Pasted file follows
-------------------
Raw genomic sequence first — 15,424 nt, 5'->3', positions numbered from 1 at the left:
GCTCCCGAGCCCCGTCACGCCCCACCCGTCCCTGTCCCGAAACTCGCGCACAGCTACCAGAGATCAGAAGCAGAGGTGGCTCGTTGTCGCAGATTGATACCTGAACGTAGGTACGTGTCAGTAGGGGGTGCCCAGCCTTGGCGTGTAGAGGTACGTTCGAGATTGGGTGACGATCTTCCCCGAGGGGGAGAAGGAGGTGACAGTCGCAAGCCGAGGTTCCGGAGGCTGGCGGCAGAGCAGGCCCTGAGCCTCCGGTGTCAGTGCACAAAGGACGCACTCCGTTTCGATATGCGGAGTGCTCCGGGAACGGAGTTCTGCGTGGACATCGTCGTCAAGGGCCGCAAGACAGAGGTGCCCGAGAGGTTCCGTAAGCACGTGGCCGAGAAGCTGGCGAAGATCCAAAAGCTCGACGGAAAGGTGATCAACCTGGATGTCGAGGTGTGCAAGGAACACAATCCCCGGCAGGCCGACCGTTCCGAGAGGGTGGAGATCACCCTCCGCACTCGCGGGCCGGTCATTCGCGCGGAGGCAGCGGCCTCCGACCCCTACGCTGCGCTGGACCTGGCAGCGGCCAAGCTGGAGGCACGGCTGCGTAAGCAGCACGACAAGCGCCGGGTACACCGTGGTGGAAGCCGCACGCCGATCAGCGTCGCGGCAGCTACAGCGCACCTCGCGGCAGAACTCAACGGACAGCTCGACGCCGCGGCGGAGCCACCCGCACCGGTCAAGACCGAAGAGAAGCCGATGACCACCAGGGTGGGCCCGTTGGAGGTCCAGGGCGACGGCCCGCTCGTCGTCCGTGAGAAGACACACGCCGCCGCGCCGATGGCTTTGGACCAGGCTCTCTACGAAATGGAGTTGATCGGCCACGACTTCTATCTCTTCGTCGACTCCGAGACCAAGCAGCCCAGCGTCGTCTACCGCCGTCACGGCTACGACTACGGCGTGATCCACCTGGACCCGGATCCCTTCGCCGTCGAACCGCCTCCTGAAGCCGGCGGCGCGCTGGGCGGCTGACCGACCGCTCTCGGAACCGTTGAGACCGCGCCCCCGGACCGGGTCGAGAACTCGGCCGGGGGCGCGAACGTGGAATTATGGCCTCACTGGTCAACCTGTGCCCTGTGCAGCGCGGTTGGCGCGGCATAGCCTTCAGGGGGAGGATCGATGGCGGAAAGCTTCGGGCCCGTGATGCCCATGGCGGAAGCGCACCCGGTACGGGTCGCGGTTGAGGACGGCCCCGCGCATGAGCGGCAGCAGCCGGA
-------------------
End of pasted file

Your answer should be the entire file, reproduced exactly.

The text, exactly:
Raw genomic sequence first — 15,424 nt, 5'->3', positions numbered from 1 at the left:
GCTCCCGAGCCCCGTCACGCCCCACCCGTCCCTGTCCCGAAACTCGCGCACAGCTACCAGAGATCAGAAGCAGAGGTGGCTCGTTGTCGCAGATTGATACCTGAACGTAGGTACGTGTCAGTAGGGGGTGCCCAGCCTTGGCGTGTAGAGGTACGTTCGAGATTGGGTGACGATCTTCCCCGAGGGGGAGAAGGAGGTGACAGTCGCAAGCCGAGGTTCCGGAGGCTGGCGGCAGAGCAGGCCCTGAGCCTCCGGTGTCAGTGCACAAAGGACGCACTCCGTTTCGATATGCGGAGTGCTCCGGGAACGGAGTTCTGCGTGGACATCGTCGTCAAGGGCCGCAAGACAGAGGTGCCCGAGAGGTTCCGTAAGCACGTGGCCGAGAAGCTGGCGAAGATCCAAAAGCTCGACGGAAAGGTGATCAACCTGGATGTCGAGGTGTGCAAGGAACACAATCCCCGGCAGGCCGACCGTTCCGAGAGGGTGGAGATCACCCTCCGCACTCGCGGGCCGGTCATTCGCGCGGAGGCAGCGGCCTCCGACCCCTACGCTGCGCTGGACCTGGCAGCGGCCAAGCTGGAGGCACGGCTGCGTAAGCAGCACGACAAGCGCCGGGTACACCGTGGTGGAAGCCGCACGCCGATCAGCGTCGCGGCAGCTACAGCGCACCTCGCGGCAGAACTCAACGGACAGCTCGACGCCGCGGCGGAGCCACCCGCACCGGTCAAGACCGAAGAGAAGCCGATGACCACCAGGGTGGGCCCGTTGGAGGTCCAGGGCGACGGCCCGCTCGTCGTCCGTGAGAAGACACACGCCGCCGCGCCGATGGCTTTGGACCAGGCTCTCTACGAAATGGAGTTGATCGGCCACGACTTCTATCTCTTCGTCGACTCCGAGACCAAGCAGCCCAGCGTCGTCTACCGCCGTCACGGCTACGACTACGGCGTGATCCACCTGGACCCGGATCCCTTCGCCGTCGAACCGCCTCCTGAAGCCGGCGGCGCGCTGGGCGGCTGACCGACCGCTCTCGGAACCGTTGAGACCGCGCCCCCGGACCGGGTCGAGAACTCGGCCGGGGGCGCGAACGTGGAATTATGGCCTCACTGGTCAACCTGTGCCCTGTGCAGCGCGGTTGGCGCGGCATAGCCTTCAGGGGGAGGATCGATGGCGGAAAGCTTCGGGCCCGTGATGCCCATGGCGGAAGCGCACCCGGTACGGGTCGCGGTTGAGGACGGCCCCGCGCATGAGCGGCAGCAGCCGGA